A few of you out there are familiar with my previous secret identity, Running Pol. Prior to the challenge to attempt a triathlon, Running Pol lived a double life engaging both marathon training and political issues. I had readers from both walks of life, and a few who share my passion for both. As triathlons entered the mix, I decided to leave politics and debate out of the picture. Well, mostly.
Sometimes, however, a situation requires attention. Nancy Toby posted an entry that has generated quite a bit of feedback. Oddly enough, it also generated some publicity. The author of the article to which she refers, Michael Boyle, caught wind of her post and a public relations campaign ensued. I'm unsure if everyone who posted a comment received e-mails, but the support team at Boyles' forum has sent me a couple, primarily aimed at defending the lack of communications channels with Mr. Boyle.
Mr. Boyle, showing great respect for Nancy's arguments, felt justified in posting a response on his column. Unfortunately, he didn't have enough respect to provide a link to Nancy's site. He then proceeds to throw logic flaw after logic flaw out in an attempt to defend his rather tenuous position.
Mr. Boyle provides this explanation for why Nancy responded negatively to his original post, "Oftentimes people read what they want to read. They interpret it through a personal lens. Nancy took my article as an attack on her and those like her." He assumes that a great deal of interpretation was done while reading his column. If there is, he must also note that every comment I've seen came to the same conclusion. Either we are all poor at understanding what we read, or his column conveyed the wrong message. The message I received, though take with a grain of salt, is that he feels women are constructed poorly for participation in running events. While I will agree that men and women are constructed differently, I've had my butt kicked in marathons by too many women, many of whom he would encourage to not even run.
Want a nice red-herring argument? Here's one from Mr. Boyle. "The reality is that whether you are male or female, endurance-athlete training can lead to overuse injury. My point is that the female body type puts them at greater risk. Was my article intended to be a chauvinist rant aimed at demeaning women? No, exactly the opposite. It was meant as a word to the wise."
Okay, first, anyone who approaches endurance training without a healthy respect for the risks inherent with any exercise may be putting themselves in jeopardy. His "word to the wise," however, isn't that women (and men) should exercise caution in training. He states that most women shouldn't run. His comment, not mine.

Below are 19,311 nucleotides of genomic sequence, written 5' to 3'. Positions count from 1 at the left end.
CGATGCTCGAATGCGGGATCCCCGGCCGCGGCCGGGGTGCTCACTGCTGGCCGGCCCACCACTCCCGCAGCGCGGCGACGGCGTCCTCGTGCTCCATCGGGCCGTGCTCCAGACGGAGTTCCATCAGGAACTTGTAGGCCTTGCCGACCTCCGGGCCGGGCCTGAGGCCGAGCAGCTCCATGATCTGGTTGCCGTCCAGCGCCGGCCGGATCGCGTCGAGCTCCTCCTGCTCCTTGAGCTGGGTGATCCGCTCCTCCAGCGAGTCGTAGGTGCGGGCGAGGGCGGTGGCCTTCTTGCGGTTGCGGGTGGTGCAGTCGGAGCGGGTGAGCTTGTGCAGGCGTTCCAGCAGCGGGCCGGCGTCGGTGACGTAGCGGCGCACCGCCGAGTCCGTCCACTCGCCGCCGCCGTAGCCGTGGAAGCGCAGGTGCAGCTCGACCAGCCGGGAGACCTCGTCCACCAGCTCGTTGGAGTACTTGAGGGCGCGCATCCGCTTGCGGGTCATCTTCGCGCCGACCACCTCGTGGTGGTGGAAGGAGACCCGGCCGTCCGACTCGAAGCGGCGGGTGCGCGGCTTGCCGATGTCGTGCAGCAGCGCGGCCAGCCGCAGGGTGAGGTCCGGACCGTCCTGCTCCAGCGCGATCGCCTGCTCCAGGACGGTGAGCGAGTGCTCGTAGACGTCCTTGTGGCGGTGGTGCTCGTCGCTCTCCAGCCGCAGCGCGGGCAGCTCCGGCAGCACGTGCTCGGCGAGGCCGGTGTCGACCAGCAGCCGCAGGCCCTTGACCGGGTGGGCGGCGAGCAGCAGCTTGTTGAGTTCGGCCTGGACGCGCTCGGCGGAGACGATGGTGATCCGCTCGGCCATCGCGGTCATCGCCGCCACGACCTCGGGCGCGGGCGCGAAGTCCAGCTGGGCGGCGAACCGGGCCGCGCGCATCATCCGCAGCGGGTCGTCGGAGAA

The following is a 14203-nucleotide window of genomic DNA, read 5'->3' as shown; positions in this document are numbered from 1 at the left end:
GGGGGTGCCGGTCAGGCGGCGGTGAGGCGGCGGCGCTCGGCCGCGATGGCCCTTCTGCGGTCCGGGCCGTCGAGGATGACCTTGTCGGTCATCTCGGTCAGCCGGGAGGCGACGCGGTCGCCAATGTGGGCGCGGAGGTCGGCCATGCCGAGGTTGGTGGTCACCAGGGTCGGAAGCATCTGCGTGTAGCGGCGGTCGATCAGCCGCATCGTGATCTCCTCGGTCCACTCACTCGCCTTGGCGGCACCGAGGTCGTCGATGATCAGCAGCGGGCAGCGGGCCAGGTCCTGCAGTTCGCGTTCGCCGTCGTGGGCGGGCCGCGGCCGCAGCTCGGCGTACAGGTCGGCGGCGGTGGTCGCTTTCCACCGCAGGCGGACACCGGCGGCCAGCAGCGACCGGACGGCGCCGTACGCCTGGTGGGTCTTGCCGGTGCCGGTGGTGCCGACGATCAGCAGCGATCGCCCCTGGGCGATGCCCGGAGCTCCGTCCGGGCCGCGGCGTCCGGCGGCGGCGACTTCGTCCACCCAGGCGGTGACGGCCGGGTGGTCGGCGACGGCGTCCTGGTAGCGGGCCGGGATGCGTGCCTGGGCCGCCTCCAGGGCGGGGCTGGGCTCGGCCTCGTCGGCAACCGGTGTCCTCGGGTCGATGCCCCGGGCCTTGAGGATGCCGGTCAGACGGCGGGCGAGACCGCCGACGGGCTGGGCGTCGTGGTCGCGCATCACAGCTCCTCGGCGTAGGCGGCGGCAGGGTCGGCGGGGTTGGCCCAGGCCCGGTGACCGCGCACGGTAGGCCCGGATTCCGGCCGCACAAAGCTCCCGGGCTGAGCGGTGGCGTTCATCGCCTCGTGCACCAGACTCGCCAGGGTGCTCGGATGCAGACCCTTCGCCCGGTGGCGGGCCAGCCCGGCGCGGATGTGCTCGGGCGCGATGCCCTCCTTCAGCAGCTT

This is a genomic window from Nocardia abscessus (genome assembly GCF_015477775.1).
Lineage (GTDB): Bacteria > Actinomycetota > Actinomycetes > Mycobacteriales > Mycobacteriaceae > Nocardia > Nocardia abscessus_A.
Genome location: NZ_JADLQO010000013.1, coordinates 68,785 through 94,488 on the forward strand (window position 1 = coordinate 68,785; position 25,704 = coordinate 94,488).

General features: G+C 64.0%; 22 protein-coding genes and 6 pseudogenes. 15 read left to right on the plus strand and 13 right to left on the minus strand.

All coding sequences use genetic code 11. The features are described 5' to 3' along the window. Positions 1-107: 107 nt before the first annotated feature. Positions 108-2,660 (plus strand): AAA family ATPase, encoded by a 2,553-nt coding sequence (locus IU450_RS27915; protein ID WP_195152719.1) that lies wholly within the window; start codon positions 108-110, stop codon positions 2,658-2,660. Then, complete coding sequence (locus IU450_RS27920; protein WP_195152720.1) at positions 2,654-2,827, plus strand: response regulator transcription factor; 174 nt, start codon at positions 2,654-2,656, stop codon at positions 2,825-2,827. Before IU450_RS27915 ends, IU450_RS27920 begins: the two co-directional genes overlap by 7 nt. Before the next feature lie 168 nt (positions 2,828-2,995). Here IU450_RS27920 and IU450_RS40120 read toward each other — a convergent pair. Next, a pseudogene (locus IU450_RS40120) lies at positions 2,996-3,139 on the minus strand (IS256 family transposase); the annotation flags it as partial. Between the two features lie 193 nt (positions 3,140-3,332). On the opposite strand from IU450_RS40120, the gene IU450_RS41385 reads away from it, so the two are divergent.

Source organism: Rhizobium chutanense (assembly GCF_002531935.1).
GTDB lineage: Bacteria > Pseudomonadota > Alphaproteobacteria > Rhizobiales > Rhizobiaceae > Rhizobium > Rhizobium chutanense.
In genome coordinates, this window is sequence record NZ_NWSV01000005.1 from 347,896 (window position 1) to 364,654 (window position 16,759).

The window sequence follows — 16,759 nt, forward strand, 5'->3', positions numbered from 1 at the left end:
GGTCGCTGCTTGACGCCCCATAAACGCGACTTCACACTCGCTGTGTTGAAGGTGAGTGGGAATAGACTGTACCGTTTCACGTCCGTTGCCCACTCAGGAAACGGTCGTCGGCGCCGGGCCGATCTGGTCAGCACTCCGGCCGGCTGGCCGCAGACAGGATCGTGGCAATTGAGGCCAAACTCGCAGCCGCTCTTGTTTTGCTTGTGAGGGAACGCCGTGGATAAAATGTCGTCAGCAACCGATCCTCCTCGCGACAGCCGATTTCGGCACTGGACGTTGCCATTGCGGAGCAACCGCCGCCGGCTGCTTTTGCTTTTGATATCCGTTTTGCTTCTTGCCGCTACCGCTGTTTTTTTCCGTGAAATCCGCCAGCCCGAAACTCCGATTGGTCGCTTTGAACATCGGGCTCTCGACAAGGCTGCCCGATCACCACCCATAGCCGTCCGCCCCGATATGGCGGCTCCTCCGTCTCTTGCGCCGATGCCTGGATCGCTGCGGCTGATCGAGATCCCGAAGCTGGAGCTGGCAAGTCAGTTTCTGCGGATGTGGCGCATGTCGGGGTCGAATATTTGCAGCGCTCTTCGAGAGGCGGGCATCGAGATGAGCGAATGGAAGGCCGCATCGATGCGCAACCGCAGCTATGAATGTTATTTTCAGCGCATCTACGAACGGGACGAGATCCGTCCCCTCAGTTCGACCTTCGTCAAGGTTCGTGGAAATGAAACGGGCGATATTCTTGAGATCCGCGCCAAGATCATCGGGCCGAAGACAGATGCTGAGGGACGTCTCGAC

Did you like that logic flaw? Why not go for two. Another quote from Mr. Boyle. "Here is another interesting thought for which I have only anecdotal support. The running and aerobics boom of the late seventies corresponded directly with a huge boom in the practice of physical therapy. More exercise led to more injuries in our more-is-better world. People weren't happy with a run. It had to be a Marathon."
This doesn't even qualify as anecdotal. Without statistical analysis, we can't even be sure that his comments are correlated. He wants to claim that the physical therapy boom of the 70s is a result of the running and aerobics boom. While that might have a causal relation to poor mechanics, I would contend a significant amount of research would be needed to prove that. First, it is likely that both men and women were seeking therapy, pulling support from his "women shouldn't run" theory. Second, there are a great many other variables that might be the cause of the physical therapy boom. Factors such as marketing and new diagnostic techniques likely helped fuel the surge.
What is most interesting to me is that Mr. Boyle continues to hide behind his support crew. The e-mail responses I received from my comment indicated he is too busy to personally handle all direct e-mail. With all the red herring floating around his column, I shouldn't be surprised to see them in e-mails. First, you can still have an assistant sort through personal mail. Second, he is authoring in a public forum. If he is unable or unwilling to deal with feedback, both positive and negative, perhaps he should stick to coaching those who find his arguments valid. He's welcome to his opinion. He just shouldn't expect others to suppress their's.